On a recent trip to Madrid with my girlfriend we were doing the rounds of the city’s fantastic art museums – I was particularly keen to go to the Museo Nacional Centro de Arte Reina Sofía to see Picasso’s Guernica, his painting in protest of the Spanish civil war. Going around the museum it turned out that there was an exhibition of Salvador Dali’s work as well, including a constant showing of his 1929 short film Un Chien Andalou. Being aware of the film’s significance in the history of cinema, I thought it would be worth spending 21 minutes drinking it in and learning something about the origins of a whole bunch of different filmic conventions.
BOY WAS I WRONG.
Dali did not direct Un Chien Andalou, instead writing it and providing it with clear impetus for its surreal imagery. However given that the film has no sound (though the screening was accompanied by Wagner and Argentinian tangos, as was the premiere) and no plot, well, at all, imagery is pretty much the sum total of the film. So to call it Dali’s film is justified. And if you have ever seen one of Dali’s paintings you know what that means.
Un Chien Andalou is historically significant because it has one of the most famous cuts in cinema – very literally. The opening of the film shows a man sharpening a blade and gazing up at the moon. We see a razor-thin cloud cut across the moon, and are then shown the man drawing the blade towards a young woman’s unblinking eye. Cut back to the moon. The cloud slides through the white orb. Cut back to the razor cutting open a calf’s eye, bleached to look like a human’s, spilling vitreous humour down the face. It’s an early example of effective montage with the sucker punch of the actual shot of the eye being slit open catching you by surprise. And it’s one of many visually shocking images in the film – the slit eye, the donkeys on the piano, the ants crawling out of a hand.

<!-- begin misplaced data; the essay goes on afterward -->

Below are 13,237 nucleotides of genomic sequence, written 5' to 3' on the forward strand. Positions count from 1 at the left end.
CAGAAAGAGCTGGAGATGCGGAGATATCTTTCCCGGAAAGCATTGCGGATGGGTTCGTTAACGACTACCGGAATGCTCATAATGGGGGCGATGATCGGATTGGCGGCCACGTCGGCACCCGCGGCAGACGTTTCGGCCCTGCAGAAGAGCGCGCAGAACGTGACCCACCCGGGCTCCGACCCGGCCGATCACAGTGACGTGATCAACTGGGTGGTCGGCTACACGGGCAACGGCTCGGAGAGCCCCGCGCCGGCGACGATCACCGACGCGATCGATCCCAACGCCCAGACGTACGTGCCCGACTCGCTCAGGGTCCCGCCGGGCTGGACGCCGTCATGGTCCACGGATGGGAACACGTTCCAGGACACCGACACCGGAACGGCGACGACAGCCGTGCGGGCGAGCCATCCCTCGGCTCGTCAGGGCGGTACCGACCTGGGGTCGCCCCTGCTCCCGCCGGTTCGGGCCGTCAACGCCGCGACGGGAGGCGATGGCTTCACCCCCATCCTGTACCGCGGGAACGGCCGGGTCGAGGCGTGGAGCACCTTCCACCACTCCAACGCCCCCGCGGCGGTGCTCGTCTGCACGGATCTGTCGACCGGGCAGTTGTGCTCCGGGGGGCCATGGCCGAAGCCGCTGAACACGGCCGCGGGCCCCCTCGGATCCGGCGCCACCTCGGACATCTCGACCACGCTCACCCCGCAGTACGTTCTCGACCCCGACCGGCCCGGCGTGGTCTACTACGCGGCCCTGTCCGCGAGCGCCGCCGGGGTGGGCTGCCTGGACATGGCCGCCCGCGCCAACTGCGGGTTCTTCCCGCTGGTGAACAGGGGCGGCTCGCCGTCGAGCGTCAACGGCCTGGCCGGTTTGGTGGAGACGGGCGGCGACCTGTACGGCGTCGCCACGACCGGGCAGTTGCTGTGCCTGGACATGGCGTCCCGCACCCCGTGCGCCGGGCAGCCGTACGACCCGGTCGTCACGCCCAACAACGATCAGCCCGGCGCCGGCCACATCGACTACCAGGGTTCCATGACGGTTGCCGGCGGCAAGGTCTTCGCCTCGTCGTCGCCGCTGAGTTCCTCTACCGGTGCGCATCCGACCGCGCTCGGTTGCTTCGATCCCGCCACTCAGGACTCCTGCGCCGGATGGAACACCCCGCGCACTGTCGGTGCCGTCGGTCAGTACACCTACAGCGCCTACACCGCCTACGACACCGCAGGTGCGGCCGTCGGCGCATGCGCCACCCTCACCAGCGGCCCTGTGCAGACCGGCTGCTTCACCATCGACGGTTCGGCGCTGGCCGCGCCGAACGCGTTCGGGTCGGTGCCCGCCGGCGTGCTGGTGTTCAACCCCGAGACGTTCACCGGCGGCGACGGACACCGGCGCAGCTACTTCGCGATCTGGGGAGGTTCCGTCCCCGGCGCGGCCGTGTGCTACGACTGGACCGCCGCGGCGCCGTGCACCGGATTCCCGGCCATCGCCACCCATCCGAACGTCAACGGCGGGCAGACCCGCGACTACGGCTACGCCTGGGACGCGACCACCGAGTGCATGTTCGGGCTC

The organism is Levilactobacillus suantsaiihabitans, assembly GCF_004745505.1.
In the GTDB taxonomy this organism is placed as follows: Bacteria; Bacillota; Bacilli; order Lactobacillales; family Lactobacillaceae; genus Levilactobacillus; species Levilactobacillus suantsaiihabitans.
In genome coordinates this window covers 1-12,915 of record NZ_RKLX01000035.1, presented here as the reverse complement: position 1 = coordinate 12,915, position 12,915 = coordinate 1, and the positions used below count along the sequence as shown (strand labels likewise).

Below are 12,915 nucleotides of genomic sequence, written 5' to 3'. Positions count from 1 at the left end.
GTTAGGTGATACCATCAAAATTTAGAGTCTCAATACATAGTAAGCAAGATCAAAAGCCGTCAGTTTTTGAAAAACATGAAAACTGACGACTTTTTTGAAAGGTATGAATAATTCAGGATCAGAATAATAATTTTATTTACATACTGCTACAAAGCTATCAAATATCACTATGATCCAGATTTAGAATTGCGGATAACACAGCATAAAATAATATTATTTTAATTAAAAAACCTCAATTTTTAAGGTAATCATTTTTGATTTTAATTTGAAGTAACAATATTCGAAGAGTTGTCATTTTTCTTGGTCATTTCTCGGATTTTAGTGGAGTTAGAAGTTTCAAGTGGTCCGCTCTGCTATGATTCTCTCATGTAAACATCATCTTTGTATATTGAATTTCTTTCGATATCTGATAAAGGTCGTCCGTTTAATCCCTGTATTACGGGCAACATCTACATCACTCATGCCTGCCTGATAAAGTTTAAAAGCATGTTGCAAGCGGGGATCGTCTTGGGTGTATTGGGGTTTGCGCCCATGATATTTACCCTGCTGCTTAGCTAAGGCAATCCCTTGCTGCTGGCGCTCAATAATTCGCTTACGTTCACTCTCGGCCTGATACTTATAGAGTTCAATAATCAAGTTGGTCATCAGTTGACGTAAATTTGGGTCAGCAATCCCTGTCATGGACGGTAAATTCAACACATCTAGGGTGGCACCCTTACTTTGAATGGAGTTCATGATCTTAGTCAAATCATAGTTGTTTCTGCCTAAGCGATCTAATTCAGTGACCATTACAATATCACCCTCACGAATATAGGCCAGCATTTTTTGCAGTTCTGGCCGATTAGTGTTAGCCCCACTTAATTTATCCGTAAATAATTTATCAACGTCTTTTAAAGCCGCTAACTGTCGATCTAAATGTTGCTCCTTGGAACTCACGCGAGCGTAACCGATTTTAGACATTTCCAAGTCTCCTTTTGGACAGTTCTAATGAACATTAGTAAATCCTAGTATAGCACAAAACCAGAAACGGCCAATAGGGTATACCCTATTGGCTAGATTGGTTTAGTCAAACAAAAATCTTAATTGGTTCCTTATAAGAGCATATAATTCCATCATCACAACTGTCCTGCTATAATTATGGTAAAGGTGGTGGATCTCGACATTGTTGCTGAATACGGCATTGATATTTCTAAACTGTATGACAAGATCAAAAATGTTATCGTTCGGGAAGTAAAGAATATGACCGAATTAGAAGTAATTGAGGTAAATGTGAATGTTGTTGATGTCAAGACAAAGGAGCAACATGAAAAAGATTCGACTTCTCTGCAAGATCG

The problem with Un Chien Andalou though is that it’s just that – a series of images designed to shock. To quote the wiki article on the film, quoting a biography of Dali:
Buñuel told Dalí at a restaurant one day about a dream in which a cloud sliced the moon in half “like a razor blade slicing through an eye”. Dalí responded that he’d dreamed about a hand crawling with ants. Excitedly, Buñuel declared: “There’s the film, let’s go and make it.”
I’m pretty sure this isn’t how Citizen Kane or Pulp Fiction were conceived.
The film was designed to shock – in fact Buneul is quoted as saying “Historically, this film represents a violent reaction against what at that time was called ‘avantgarde cine,’ which was directed exclusively to the artistic sensibility and to the reason of the spectator.” And it does shock. And if it does today you can only imagine what audiences in 1929 must have thought. But it does basically nothing else.
Un Chien Andalou makes you question the meaning of the film – raising deep questions such as “what the f*ck did I just watch?” and “why did I spend 21 minutes of my life watching this?”. Historically it’s important – its editing, lack of connective logic, and daring imagery definitely advanced cinema. It pushed the limits of what could be committed to celluloid. But it’s not something that I would watch again.